Atlanta students protest for better housing and more funding for HBCUs

Clark Atlanta University senior Alivia Duncan reads a list of demands from Atlanta University Center students to their schools and federal officials for better housing and student loan debt relief. (Eric Stirgus/

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Clark Atlanta University senior Alivia Duncan reads a list of demands from Atlanta University Center students to their schools and federal officials for better housing and student loan debt relief. (Eric Stirgus/

Several dozen students from Atlanta’s historically Black colleges and universities began a protest Monday afternoon demanding improved student housing from administrators and that congressional elected officials from Georgia provide more funding for the schools and student loan debt relief.

The students began the protest outside Rush Memorial Congregational Church at the Atlanta University Center, where HBCU students organized demonstrations in 1960. The students said they will not leave until their demands are met by presidents of the schools and addressed by federal officials.

The students have a list of six demands and want the presidents of Clark Atlanta, Morehouse, Morris Brown and Spelman to meet with student leaders to discuss a full assessment of housing needs and quality of life. They also want Georgia’s two U.S. senators and other elected officials from the state to address the “much needed” $45 billion investment in HBCUs and other minority-serving institutions through President Joe Biden’s proposed infrastructure bill, known as the Build Back Better Act.

Students from Clark Atlanta University along with Morehouse, Morris Brown and Spelman colleges are involved in the protest. Students posted signs that read, “All Students Need Housing. End The Housing Crisis” and “Tell Old Joe Raise The Budget,” referring to President Biden.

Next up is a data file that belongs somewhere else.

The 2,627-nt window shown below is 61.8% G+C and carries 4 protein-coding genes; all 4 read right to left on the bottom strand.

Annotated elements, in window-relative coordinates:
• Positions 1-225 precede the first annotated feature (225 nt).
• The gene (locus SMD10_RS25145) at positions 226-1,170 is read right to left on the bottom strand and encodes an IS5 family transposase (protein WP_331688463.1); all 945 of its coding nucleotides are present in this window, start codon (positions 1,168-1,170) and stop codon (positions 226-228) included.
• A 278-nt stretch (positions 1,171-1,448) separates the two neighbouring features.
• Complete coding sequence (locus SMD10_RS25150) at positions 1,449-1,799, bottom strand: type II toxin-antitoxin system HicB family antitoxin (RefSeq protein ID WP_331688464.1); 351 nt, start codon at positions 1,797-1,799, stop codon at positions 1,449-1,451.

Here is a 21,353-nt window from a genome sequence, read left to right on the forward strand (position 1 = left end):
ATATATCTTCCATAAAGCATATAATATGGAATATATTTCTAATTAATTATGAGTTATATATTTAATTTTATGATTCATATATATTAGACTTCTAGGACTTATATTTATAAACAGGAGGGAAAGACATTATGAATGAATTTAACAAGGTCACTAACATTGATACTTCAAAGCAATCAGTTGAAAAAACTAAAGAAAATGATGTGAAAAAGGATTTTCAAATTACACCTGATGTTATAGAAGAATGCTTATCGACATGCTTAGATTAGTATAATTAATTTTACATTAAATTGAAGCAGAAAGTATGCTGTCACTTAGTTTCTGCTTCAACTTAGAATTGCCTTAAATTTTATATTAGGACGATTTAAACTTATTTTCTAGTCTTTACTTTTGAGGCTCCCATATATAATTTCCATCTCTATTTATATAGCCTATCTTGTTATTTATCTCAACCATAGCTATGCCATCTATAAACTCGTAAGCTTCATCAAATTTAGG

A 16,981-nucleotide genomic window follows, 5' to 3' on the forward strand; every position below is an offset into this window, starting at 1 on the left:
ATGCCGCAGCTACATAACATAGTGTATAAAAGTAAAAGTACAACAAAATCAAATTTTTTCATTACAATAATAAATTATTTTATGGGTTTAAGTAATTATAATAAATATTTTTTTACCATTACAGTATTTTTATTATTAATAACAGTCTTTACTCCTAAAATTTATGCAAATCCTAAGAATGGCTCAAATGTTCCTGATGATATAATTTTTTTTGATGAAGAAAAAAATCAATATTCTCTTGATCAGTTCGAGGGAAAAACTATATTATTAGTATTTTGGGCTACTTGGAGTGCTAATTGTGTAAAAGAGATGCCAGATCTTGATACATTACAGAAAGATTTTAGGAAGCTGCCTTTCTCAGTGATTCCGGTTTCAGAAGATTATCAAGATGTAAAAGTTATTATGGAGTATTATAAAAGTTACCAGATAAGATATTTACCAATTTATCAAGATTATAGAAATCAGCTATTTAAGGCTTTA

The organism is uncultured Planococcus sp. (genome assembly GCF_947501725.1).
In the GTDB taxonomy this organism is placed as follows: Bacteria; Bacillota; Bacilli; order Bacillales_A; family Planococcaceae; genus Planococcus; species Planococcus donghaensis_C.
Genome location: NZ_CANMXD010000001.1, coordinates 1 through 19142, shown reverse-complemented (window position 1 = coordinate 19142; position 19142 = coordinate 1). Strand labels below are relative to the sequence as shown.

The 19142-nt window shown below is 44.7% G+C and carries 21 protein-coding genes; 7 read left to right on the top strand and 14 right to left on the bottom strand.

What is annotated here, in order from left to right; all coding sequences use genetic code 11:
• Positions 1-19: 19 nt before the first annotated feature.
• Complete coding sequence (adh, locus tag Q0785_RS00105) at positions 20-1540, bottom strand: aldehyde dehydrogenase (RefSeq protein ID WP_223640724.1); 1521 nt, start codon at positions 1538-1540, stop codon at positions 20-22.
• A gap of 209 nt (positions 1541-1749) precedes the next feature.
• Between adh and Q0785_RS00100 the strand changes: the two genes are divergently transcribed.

“It’s time to cash in on these promises ... We must demand better together,” said Marcellus Kirkland, 22, a Morehouse College senior majoring in sociology.

The protest is in solidarity with ongoing demonstrations at Howard University, a HBCU in Washington, D.C., by students there demanding better housing conditions along with other student representation issues. Howard University students say rats and mold are just some of the issues they’re forced to live with there.

The Atlanta students complained about washing machines and other equipment not working in their dorms. Clark Atlanta University had to put nearly 500 students in temporary housing before the semester started because of renovation delays to some of its student housing. Atlanta University Center students pay up to $7,000 a semester for student housing, but a larger percentage of those students borrow money to pay tuition and other fees.

“Even though we are doing this in solidarity with Howard, these are our issues,” Clark Atlanta senior Alivia Duncan told the students.

Many colleges and universities have decades-old dorms that are in need of renovations. One recent analysis found that schools spend about $37 billion annually to operate and maintain buildings, but there’s a $112.3 billion maintenance backlog. The study was done by the company Gordian, and APPA Leadership & Educational Facilities, an association that represents more than 1,300 colleges and universities worldwide. APPA has called for more federal funding for aging facilities and HVAC upgrades. Experts say the problems are even greater at HBCUs.

Spelman College President Mary Schmidt Campbell has talked about the need for more residence halls. Clark Atlanta listed building maintenance in its 2018-2023 strategic plan, and officials there have said the university does not have enough on-campus housing to meet student demand.

The Atlanta schools have historically received less money from philanthropists and foundations. Donations have increased in the last year, but much of the money has been directed toward student scholarships.

Students said they’ve heard some interest from administrators at the schools to address their concerns. By nightfall, they pitched tents and some prepared to sleep on a lot near the Atlanta University Center Robert W. Woodruff Library.

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